"We're going to have fun and we're going to enjoy ourselves," Anthony said. "If it's not fun it's not worth it. We're going to enjoy ourselves but at the same time we're going to be focused in trying to get that gold medal."

Durant finished as the game's high scorer with 23 points, while George had 18 and Carmelo Anthony 17. Andres Nocioni had 15 for Argentina, while Manu Ginobili added 11 for Argentina, which lost to the U.S. in the semifinals of the 2012 Olympics.

Though at times little defense was played, there was plenty of offense to keep the crowd at the new T-Mobile Arena happy. The teams combined to put up 70 3-point attempts, 41 of them from the U.S.

Oddsmakers had made the U.S. a prohibitive 29.5-point favorite in what at times looked a lot like an NBA All-Star game. But while the U.S. team is loaded with 12 NBA players, the Argentines had only three on their roster and the talent difference showed.

While the team is full of new players, the gold medal run will be the last for Krzyzewski, the national coach for the last decade. His teams have lost only one game during his reign, which will end after the Olympics with San Antonio coach Gregg Popovich taking over.

Manu Ginobili intrigued by coach Brett Brown, Sixers before re-signing with Spurs

Manu Ginobili intrigued by coach Brett Brown, Sixers before re-signing with Spurs

The Spurs have been one of the most consistent NBA teams for nearly 20 years. They have made 19 consecutive postseason trips and won five championships during that span. 

The Sixers, on the other hand, are entering a phase of building a new foundation with a group of young players. They are working to improve upon a 10-win season, let alone making the playoffs.

Yet four-time NBA champion Manu Ginobili saw more than records when weighing his options in free agency. The veteran point guard looked to the Sixers sidelines and was intrigued.

Head coach Brett Brown previously worked in the Spurs basketball operations department and on the coaching staff under Gregg Popovich. He was part of four championship teams in San Antonio. When the Sixers approached Ginobili this offseason, he gave them consideration before returning to the Spurs, where he has spent his entire 14-year career.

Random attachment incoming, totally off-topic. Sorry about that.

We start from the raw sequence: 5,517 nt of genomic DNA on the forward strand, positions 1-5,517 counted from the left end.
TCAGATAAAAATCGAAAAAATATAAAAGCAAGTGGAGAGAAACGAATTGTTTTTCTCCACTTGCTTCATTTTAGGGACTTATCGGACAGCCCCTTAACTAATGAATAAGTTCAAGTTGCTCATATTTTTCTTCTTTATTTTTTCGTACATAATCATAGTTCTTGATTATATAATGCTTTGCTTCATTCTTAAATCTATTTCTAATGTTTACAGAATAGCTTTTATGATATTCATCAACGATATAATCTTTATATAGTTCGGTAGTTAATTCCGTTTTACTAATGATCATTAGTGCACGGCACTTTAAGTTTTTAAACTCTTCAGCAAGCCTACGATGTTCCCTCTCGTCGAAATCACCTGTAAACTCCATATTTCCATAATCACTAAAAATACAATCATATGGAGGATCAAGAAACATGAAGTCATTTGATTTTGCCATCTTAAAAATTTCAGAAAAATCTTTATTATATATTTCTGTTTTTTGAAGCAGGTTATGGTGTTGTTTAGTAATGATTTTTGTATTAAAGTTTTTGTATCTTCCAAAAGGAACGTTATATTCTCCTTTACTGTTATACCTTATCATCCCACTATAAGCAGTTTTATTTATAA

“The fact that Philadelphia had a great coach and a person I appreciate so much as Brett Brown, made it more appealing in the case the Spurs didn’t happen,” Ginobili told The Vertical on Thursday. “But the Spurs happened and they always had the priority.”

The Sixers reportedly offered Ginobili, 38, a two-year, partially-guaranteed deal worth around $30 million. The Spurs first offered him a one-year, $3 million contract. Ginobili ended up re-signing with the Spurs for one-year, $14 million. 

“It was not my main option. I never wanted to leave San Antonio,” Ginobili said. “But I had to listen to all the options that are there.”

Ginobili averaged 9.6 points, 3.1 assists and 2.5 rebounds in 19.6 minutes coming off the bench last season. The Sixers are adding veteran leadership, and Ginobili is one of the most experienced in the game. In addition to his reliability at the position, he could have been a mentor to the entire team and worked with Ben Simmons to help hone his point guard skills as the rookie big man plays point-forward. His years of international competition would have gelled with incoming players such as Dario Saric, Timothe Luwawu-Cabarrot and Sergio Rodriguez. 

The Sixers signed point guards Jerryd Bayless (three years, $27 million) and Rodriguez (one year, $8 million) this summer. T.J. McConnell and Kendall Marshall still are under contract. Last season's starting point guard Ish Smith signed with the Pistons at the start of free agency.